UK IBD audit highlights potential huge cost savings of using new biosimilar medicines

Posted 22 September 2016 in

A new report into the use of biological therapies to treat inflammatory bowel disease (IBD) has found that new biosimilar medicines, which work in the same way as the more expensive existing treatments, are safe and effective for patients and if adopted can halve the cost of treatment.

The audit, published by the Royal College of Physicians on behalf of the IBD audit programme, is the first to include data on new Infliximab ‘biosimilar’ drugs Inflectra and Remsima, now being used on patients as alternatives to the original Remicade in the treatment of IBD. These drugs have been available in the UK from February 2015 and are designed to have active properties similar to the biological treatment already licensed.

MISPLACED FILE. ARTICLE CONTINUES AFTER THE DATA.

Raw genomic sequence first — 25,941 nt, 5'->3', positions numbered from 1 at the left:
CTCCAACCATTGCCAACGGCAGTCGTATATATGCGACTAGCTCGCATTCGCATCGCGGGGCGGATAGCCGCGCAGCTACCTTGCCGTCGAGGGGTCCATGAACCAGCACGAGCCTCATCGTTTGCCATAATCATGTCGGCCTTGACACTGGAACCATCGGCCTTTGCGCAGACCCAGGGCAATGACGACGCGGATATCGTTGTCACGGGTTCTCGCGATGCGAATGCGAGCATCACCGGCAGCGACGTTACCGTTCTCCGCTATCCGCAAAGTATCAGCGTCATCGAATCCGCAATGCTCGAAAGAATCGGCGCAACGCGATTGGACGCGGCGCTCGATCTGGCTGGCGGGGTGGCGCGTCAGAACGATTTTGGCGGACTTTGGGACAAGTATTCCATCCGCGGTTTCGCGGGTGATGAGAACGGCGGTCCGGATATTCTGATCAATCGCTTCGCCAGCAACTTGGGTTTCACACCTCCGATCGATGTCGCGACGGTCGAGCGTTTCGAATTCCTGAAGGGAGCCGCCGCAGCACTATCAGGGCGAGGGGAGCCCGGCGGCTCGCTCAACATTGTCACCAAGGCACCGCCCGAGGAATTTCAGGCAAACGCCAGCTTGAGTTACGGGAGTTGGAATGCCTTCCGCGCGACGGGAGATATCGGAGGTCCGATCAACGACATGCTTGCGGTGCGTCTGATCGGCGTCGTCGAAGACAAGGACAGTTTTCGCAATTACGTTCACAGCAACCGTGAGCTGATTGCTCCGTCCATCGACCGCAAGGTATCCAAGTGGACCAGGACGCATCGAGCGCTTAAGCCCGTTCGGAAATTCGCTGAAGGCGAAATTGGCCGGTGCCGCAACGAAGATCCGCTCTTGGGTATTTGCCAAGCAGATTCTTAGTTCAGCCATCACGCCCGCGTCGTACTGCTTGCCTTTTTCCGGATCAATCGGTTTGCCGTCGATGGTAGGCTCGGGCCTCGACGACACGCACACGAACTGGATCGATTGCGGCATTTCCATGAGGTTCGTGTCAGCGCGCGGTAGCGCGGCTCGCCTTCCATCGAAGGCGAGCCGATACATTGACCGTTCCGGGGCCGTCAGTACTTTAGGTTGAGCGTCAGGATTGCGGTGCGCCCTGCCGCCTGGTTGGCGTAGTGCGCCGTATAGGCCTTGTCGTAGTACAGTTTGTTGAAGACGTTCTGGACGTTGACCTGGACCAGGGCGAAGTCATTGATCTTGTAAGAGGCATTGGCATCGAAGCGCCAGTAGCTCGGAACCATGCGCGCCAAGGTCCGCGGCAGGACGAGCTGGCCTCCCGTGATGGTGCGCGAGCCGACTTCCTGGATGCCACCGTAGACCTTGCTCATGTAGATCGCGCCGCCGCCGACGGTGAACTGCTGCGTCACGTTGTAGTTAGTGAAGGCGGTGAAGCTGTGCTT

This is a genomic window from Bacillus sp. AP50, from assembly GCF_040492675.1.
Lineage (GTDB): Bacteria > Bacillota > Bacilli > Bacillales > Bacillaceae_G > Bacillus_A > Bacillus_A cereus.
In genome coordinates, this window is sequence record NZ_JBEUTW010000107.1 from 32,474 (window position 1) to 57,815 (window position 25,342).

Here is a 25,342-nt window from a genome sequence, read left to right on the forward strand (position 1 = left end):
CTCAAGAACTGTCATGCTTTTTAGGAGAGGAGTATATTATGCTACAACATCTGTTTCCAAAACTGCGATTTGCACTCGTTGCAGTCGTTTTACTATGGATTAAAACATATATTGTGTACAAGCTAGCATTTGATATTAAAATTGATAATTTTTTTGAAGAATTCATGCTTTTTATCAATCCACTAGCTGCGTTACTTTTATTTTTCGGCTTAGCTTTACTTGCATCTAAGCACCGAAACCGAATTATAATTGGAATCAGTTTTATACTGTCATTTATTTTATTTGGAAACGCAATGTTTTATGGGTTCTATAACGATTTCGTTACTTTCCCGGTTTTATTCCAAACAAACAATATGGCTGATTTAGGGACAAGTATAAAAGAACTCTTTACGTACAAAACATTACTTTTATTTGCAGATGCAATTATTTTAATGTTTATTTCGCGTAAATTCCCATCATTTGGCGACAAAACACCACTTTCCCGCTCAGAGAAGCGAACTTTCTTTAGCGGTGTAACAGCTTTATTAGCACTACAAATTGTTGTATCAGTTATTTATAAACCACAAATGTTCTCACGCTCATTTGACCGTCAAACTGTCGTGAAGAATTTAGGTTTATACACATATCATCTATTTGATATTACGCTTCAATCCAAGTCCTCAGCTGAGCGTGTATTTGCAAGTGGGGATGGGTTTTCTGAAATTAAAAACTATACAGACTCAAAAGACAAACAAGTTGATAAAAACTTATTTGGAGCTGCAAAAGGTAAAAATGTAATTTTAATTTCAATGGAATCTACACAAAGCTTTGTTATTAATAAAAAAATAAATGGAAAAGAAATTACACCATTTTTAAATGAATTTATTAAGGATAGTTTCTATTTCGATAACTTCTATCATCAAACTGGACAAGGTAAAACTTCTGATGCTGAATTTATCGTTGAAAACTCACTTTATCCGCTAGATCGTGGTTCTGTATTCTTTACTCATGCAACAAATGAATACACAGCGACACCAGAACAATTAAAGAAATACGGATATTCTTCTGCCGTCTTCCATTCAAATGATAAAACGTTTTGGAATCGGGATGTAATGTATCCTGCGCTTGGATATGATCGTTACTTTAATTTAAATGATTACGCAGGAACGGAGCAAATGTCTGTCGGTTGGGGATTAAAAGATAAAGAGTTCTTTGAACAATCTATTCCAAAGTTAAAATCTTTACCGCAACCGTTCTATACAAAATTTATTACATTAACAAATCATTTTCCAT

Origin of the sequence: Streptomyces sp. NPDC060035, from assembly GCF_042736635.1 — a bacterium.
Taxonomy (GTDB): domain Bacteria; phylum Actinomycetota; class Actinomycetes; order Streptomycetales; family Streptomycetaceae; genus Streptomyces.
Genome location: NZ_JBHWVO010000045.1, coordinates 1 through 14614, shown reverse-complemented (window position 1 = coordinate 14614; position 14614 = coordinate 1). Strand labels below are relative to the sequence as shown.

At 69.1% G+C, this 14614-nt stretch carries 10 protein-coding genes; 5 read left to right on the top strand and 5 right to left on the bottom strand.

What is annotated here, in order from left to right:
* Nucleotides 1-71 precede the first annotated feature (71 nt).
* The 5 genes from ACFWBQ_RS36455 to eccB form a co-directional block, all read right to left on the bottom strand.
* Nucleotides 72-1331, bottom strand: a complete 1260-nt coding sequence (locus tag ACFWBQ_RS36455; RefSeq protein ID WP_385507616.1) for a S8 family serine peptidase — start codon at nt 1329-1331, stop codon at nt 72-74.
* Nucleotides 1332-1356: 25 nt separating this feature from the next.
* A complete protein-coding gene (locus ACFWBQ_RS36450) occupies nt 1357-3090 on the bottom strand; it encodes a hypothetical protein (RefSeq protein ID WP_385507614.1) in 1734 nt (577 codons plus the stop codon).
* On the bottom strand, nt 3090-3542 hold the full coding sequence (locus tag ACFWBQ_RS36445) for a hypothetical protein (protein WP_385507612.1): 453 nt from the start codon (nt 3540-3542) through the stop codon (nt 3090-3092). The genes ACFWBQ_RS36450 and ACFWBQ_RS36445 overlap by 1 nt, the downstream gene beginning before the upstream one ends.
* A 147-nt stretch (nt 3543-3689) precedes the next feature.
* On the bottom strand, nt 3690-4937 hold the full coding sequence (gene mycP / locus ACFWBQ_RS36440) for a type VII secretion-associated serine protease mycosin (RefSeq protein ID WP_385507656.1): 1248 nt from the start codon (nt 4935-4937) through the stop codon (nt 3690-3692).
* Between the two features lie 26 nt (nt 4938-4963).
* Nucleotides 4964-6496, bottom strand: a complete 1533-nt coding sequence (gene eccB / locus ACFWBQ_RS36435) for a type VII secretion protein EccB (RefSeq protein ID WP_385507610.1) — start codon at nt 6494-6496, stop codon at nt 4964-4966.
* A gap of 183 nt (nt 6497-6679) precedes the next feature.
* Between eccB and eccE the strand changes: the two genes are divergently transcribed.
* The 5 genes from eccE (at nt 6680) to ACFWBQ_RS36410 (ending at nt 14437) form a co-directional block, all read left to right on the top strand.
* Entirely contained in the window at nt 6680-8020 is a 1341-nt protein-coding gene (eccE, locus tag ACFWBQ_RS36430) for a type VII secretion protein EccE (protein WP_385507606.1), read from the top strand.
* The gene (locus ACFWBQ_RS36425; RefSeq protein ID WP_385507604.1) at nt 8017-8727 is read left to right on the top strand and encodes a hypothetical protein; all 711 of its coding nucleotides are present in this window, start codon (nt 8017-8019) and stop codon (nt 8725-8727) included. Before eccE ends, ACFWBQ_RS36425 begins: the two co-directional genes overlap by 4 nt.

Mr O.D Faiz, chair of the ACPGBI IBD Subcommittee & Ileal Pouch Registry says:

“The results of this latest IBD Audit are encouraging. They suggest that the efficacy of biosimilar agents appear comparable to those of the original biological therapies. These agents could potentially offer significant cost savings to the NHS. In the future, the IBD Registry will assume responsibility for ongoing monitoring of the safety and efficacy of existing and new biological therapies in patients undergoing surgery for IBD in the UK.”

Read the full report and findings here